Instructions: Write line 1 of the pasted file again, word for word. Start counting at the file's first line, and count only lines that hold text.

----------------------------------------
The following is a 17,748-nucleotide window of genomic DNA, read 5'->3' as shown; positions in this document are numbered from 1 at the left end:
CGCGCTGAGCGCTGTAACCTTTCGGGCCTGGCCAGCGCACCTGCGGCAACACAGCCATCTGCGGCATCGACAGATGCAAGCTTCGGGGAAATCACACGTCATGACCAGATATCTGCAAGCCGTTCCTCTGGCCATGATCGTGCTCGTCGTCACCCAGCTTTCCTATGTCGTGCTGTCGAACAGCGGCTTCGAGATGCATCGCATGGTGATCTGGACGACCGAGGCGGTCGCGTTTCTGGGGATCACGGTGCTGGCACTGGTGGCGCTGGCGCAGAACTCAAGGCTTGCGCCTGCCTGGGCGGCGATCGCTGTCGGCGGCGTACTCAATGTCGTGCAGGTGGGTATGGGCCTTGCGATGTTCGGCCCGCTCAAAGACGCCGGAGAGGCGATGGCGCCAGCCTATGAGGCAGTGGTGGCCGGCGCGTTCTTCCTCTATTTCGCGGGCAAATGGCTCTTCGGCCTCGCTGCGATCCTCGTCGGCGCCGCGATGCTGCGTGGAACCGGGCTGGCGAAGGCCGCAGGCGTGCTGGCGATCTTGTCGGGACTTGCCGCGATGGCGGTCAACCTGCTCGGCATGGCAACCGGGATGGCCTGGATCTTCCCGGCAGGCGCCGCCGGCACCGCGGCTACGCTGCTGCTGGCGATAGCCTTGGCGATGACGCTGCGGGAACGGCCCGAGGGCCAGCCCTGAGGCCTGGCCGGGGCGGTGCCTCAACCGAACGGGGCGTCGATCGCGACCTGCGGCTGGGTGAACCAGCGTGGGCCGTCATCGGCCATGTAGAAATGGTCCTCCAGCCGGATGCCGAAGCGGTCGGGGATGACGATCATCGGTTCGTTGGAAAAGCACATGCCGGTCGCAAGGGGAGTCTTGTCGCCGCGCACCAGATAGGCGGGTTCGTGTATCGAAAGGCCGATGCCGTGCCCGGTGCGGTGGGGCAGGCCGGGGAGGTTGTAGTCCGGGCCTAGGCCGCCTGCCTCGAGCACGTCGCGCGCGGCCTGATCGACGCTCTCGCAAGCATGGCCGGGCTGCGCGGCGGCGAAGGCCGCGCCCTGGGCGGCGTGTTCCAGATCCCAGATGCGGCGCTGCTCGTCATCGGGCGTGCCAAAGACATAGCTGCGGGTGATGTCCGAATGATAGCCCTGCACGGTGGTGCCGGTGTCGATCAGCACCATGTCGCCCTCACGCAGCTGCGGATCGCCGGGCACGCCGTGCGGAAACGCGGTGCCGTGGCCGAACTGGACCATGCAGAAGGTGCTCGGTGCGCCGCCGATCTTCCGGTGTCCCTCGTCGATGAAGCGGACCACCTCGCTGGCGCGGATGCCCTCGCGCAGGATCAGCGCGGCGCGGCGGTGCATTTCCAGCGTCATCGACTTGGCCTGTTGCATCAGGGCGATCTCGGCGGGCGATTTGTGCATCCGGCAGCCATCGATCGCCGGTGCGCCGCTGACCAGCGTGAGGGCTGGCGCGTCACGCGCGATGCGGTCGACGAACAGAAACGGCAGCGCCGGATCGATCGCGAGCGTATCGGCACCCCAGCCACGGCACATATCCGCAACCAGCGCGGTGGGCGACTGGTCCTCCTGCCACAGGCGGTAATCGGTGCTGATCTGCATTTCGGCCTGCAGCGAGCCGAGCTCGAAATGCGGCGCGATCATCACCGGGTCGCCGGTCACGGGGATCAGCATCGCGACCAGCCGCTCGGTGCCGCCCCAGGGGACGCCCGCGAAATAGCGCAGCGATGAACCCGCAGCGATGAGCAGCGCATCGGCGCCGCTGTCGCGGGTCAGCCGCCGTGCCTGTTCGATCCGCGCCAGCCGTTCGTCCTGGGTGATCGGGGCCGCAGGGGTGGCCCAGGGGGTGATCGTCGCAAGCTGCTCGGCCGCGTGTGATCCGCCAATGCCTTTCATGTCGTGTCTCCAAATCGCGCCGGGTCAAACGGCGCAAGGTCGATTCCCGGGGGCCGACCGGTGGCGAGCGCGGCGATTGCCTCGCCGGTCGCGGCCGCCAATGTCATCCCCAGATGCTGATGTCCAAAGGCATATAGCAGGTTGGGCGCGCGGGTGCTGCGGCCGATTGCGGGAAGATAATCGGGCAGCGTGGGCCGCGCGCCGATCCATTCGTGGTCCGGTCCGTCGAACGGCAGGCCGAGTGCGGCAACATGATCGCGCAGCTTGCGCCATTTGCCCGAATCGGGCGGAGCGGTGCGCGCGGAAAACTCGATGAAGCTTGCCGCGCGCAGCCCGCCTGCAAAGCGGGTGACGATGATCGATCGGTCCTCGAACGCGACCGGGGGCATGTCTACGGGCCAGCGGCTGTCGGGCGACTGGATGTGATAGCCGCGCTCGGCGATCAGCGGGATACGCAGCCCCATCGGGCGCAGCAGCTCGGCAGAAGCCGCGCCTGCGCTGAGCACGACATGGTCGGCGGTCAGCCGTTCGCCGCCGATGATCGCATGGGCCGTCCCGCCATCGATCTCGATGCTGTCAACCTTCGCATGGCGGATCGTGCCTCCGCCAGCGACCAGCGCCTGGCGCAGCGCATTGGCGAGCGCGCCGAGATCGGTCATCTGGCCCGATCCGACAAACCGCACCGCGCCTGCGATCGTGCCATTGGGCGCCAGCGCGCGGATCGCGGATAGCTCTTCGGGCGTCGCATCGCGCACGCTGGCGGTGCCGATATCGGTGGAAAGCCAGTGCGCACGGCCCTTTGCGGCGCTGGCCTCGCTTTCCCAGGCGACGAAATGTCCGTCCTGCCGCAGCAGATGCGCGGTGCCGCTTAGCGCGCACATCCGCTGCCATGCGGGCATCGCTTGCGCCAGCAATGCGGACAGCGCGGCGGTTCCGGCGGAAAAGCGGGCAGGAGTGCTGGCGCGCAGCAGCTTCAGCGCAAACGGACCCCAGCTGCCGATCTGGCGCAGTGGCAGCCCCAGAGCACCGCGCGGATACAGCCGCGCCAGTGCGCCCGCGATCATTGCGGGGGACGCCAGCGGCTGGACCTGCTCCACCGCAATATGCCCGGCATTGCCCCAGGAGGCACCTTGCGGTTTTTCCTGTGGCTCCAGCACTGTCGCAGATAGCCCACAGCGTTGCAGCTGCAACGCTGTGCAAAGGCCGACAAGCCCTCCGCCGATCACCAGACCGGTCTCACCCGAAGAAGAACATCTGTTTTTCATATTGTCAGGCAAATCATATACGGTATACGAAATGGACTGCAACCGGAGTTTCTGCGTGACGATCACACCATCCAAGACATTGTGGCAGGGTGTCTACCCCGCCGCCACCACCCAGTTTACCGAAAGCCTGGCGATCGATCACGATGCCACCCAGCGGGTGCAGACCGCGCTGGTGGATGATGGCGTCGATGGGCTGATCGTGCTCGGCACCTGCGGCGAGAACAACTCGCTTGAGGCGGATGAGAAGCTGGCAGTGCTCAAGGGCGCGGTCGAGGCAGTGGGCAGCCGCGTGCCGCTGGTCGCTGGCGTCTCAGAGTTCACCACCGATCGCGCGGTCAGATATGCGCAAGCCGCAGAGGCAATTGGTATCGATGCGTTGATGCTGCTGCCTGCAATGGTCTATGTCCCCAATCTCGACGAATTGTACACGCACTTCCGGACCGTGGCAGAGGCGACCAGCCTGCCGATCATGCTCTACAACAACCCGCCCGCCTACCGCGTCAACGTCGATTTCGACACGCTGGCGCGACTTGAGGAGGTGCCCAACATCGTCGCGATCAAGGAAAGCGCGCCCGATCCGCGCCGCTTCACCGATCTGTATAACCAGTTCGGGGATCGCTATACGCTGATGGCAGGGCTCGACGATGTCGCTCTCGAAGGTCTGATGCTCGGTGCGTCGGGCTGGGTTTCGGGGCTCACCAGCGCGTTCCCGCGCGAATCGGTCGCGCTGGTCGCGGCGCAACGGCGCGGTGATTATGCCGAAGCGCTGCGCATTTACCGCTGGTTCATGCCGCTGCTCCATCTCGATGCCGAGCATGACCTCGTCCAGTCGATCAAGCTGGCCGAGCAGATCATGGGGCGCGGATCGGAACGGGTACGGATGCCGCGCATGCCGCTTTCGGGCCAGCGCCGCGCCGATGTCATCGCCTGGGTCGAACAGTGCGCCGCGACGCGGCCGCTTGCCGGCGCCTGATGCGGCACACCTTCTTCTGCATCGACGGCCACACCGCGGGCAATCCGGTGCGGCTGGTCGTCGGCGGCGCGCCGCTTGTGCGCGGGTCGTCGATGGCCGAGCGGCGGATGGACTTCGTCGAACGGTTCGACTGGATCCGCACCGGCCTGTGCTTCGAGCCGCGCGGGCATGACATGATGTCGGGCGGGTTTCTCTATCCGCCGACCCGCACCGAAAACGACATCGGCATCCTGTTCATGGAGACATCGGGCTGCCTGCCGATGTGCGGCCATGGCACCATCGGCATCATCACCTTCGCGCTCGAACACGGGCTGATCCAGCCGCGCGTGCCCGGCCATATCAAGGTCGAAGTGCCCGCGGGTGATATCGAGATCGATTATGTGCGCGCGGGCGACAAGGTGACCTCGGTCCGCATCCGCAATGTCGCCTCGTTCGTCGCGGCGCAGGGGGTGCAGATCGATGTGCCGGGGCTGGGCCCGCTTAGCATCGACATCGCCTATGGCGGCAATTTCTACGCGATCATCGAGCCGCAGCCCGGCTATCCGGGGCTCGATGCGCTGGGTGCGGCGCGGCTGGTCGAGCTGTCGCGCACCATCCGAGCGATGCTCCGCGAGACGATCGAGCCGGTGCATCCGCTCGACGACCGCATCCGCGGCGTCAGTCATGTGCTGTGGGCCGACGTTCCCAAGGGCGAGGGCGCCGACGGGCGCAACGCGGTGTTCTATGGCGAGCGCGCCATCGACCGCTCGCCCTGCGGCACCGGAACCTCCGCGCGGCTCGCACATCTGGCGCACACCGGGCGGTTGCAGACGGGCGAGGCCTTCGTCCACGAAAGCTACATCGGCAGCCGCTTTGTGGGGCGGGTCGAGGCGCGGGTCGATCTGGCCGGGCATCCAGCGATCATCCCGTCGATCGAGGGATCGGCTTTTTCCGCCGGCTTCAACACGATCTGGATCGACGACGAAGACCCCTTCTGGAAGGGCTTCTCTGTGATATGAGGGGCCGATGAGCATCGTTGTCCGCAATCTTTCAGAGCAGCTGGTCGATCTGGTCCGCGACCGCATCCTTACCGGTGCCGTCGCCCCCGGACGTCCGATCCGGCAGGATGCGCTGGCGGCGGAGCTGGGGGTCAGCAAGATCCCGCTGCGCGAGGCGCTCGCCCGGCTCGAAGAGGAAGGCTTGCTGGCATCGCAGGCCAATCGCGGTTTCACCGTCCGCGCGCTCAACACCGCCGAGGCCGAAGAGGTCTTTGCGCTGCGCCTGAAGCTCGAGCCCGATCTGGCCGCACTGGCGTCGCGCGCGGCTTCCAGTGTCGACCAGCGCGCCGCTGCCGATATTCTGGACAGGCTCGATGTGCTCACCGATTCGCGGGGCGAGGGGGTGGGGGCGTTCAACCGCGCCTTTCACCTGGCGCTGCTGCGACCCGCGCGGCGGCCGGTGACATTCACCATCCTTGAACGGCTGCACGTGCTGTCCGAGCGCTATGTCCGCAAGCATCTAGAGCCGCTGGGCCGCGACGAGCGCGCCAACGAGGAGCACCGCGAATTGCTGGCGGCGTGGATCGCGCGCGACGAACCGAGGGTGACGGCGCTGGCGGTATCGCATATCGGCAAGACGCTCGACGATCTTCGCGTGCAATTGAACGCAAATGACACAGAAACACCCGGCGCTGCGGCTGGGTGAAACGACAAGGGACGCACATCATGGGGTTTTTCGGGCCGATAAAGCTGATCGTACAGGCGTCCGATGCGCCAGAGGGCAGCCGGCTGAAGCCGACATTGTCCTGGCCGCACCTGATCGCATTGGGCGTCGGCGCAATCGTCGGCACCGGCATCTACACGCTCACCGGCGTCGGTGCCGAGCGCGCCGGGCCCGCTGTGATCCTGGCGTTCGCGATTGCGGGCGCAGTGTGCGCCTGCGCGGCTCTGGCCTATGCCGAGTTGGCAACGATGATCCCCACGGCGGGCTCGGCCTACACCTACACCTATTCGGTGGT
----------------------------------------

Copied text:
The following is a 17,748-nucleotide window of genomic DNA, read 5'->3' as shown; positions in this document are numbered from 1 at the left end: